Published online Jan 26, 2014. doi: 10.4252/wjsc.v6.i1.33
Revised: December 5, 2013
Accepted: January 6, 2014
Published online: January 26, 2014
Adipose tissue is a major metabolic organ, and it has been traditionally classified as either white adipose tissue (WAT) or brown adipose tissue (BAT). WAT and BAT are characterized by different anatomical locations, morphological structures, functions, and regulations. WAT and BAT are both involved in energy balance. WAT is mainly involved in the storage and mobilization of energy in the form of triglycerides, whereas BAT specializes in dissipating energy as heat during cold- or diet-induced thermogenesis. Recently, brown-like adipocytes were discovered in WAT. These brown-like adipocytes that appear in WAT are called beige or brite adipocytes. Interestingly, these beige/brite cells resemble white fat cells in the basal state, but they respond to thermogenic stimuli with increased levels of thermogenic genes and increased respiration rates. In addition, beige/brite cells have a gene expression pattern distinct from that of either white or brown fat cells. The current epidemic of obesity has increased the interest in studying adipocyte formation (adipogenesis), especially in beige/brite cells. This review summarizes the developmental process of adipose tissues that originate from the mesenchymal stem cells and the features of these three different types of adipocytes.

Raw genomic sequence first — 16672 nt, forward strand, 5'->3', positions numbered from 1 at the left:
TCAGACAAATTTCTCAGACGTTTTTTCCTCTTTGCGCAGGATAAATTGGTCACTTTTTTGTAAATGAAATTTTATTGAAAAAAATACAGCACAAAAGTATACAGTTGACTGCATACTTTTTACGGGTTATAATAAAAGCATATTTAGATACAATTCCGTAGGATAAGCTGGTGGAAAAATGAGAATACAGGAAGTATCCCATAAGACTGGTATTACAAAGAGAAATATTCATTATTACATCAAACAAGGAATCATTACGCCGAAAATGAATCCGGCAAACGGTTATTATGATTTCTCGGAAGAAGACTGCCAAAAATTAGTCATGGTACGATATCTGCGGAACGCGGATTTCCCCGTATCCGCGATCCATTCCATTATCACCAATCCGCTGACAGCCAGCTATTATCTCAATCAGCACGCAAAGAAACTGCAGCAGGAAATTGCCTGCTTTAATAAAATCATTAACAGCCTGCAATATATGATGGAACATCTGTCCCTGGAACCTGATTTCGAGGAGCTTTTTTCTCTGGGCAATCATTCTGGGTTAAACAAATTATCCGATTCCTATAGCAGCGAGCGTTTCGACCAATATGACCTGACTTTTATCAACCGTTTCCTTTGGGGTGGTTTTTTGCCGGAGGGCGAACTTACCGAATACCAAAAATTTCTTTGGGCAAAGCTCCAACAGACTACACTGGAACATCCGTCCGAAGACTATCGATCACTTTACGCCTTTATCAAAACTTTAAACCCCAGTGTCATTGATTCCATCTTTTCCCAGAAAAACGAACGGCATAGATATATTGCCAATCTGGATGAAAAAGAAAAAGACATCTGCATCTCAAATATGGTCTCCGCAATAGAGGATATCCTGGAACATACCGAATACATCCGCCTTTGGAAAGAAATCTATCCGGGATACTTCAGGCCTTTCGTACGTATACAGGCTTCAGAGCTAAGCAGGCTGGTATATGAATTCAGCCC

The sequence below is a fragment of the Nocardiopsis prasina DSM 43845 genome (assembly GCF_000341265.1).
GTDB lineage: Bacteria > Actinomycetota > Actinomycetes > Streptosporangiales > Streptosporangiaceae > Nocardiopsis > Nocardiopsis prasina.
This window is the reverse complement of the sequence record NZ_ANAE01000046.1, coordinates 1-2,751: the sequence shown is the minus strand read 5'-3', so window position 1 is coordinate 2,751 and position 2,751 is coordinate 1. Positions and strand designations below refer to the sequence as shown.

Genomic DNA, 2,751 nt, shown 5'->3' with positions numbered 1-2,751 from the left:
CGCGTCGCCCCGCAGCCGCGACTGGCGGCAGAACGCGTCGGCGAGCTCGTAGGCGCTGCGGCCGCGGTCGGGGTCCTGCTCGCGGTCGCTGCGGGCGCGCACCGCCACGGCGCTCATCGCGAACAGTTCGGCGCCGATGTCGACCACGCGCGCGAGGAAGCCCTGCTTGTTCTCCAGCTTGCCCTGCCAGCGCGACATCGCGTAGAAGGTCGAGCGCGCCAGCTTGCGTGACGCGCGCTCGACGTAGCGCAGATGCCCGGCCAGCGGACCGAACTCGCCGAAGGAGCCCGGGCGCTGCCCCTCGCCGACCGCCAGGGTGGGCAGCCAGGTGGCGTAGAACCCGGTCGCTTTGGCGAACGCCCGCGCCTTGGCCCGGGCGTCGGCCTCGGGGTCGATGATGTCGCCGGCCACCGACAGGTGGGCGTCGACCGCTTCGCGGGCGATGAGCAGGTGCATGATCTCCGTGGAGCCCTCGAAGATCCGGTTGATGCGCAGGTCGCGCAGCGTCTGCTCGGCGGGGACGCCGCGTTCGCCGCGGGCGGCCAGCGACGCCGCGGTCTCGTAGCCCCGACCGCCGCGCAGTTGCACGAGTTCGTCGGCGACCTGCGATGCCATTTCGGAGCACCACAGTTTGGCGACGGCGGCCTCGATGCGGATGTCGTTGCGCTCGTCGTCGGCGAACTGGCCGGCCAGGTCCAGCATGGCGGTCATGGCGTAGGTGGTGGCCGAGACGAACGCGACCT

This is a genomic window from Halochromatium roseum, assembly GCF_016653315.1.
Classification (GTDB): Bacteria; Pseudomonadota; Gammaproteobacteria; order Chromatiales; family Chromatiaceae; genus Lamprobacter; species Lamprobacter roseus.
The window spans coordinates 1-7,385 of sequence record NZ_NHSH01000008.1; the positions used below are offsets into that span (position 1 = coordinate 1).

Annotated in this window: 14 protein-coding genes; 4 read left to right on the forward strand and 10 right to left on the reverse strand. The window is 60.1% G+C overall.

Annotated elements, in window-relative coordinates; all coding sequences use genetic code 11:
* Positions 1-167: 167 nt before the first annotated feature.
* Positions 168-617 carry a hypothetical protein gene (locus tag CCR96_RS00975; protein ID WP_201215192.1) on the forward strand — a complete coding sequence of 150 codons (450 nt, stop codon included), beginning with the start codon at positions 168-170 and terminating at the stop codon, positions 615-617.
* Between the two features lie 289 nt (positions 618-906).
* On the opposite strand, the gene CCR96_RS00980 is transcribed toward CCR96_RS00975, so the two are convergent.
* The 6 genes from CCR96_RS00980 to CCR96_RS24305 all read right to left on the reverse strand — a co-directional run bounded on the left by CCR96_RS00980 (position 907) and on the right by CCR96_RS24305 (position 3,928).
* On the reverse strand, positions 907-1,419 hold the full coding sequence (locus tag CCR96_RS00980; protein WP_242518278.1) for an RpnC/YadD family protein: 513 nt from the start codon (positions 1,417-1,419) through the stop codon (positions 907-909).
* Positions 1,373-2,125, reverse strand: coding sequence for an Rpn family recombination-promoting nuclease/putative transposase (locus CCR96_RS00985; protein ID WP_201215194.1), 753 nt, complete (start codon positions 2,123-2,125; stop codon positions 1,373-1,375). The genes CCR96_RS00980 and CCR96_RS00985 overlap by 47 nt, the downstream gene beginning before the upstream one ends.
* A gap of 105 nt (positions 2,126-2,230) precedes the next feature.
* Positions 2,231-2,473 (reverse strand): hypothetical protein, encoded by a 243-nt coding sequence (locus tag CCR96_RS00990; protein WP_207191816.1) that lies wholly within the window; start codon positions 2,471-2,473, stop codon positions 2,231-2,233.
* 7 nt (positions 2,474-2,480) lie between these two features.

Core tip: Here, we summarize the characteristic differences of the white, brown and beige adipocytes derived from mesenchymal stem cells, including their anatomical location. In particular, we focus on the newly discovered brown-like adipocytes called beige/brite adipocytes. A deeper understanding of the molecular mechanism of these adipocytes may provide clues for overcoming obesity and its associated metabolic diseases.